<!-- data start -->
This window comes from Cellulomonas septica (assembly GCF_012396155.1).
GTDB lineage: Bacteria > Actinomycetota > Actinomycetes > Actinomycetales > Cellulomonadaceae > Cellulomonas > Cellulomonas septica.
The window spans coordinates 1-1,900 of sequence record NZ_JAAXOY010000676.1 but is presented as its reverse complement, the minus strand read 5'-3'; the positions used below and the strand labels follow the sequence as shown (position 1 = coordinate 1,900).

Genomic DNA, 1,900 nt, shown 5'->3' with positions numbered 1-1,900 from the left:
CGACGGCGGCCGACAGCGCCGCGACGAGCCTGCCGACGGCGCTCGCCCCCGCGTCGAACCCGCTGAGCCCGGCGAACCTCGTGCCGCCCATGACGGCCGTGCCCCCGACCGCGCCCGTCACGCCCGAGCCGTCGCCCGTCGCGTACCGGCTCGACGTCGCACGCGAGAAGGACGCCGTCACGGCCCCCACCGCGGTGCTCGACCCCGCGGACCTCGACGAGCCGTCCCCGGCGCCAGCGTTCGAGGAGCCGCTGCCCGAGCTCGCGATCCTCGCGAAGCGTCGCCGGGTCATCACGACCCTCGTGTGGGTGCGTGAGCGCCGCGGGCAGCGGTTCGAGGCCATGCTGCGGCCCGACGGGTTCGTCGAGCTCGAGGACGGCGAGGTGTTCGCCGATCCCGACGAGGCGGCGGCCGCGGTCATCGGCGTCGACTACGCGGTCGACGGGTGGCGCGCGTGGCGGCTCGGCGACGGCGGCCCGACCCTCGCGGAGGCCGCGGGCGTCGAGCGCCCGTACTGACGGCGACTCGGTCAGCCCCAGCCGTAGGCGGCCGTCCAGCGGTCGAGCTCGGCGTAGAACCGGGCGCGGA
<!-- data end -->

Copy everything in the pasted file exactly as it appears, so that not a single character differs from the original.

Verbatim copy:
This window comes from Cellulomonas septica (assembly GCF_012396155.1).
GTDB lineage: Bacteria > Actinomycetota > Actinomycetes > Actinomycetales > Cellulomonadaceae > Cellulomonas > Cellulomonas septica.
The window spans coordinates 1-1,900 of sequence record NZ_JAAXOY010000676.1 but is presented as its reverse complement, the minus strand read 5'-3'; the positions used below and the strand labels follow the sequence as shown (position 1 = coordinate 1,900).

Genomic DNA, 1,900 nt, shown 5'->3' with positions numbered 1-1,900 from the left:
CGACGGCGGCCGACAGCGCCGCGACGAGCCTGCCGACGGCGCTCGCCCCCGCGTCGAACCCGCTGAGCCCGGCGAACCTCGTGCCGCCCATGACGGCCGTGCCCCCGACCGCGCCCGTCACGCCCGAGCCGTCGCCCGTCGCGTACCGGCTCGACGTCGCACGCGAGAAGGACGCCGTCACGGCCCCCACCGCGGTGCTCGACCCCGCGGACCTCGACGAGCCGTCCCCGGCGCCAGCGTTCGAGGAGCCGCTGCCCGAGCTCGCGATCCTCGCGAAGCGTCGCCGGGTCATCACGACCCTCGTGTGGGTGCGTGAGCGCCGCGGGCAGCGGTTCGAGGCCATGCTGCGGCCCGACGGGTTCGTCGAGCTCGAGGACGGCGAGGTGTTCGCCGATCCCGACGAGGCGGCGGCCGCGGTCATCGGCGTCGACTACGCGGTCGACGGGTGGCGCGCGTGGCGGCTCGGCGACGGCGGCCCGACCCTCGCGGAGGCCGCGGGCGTCGAGCGCCCGTACTGACGGCGACTCGGTCAGCCCCAGCCGTAGGCGGCCGTCCAGCGGTCGAGCTCGGCGTAGAACCGGGCGCGGA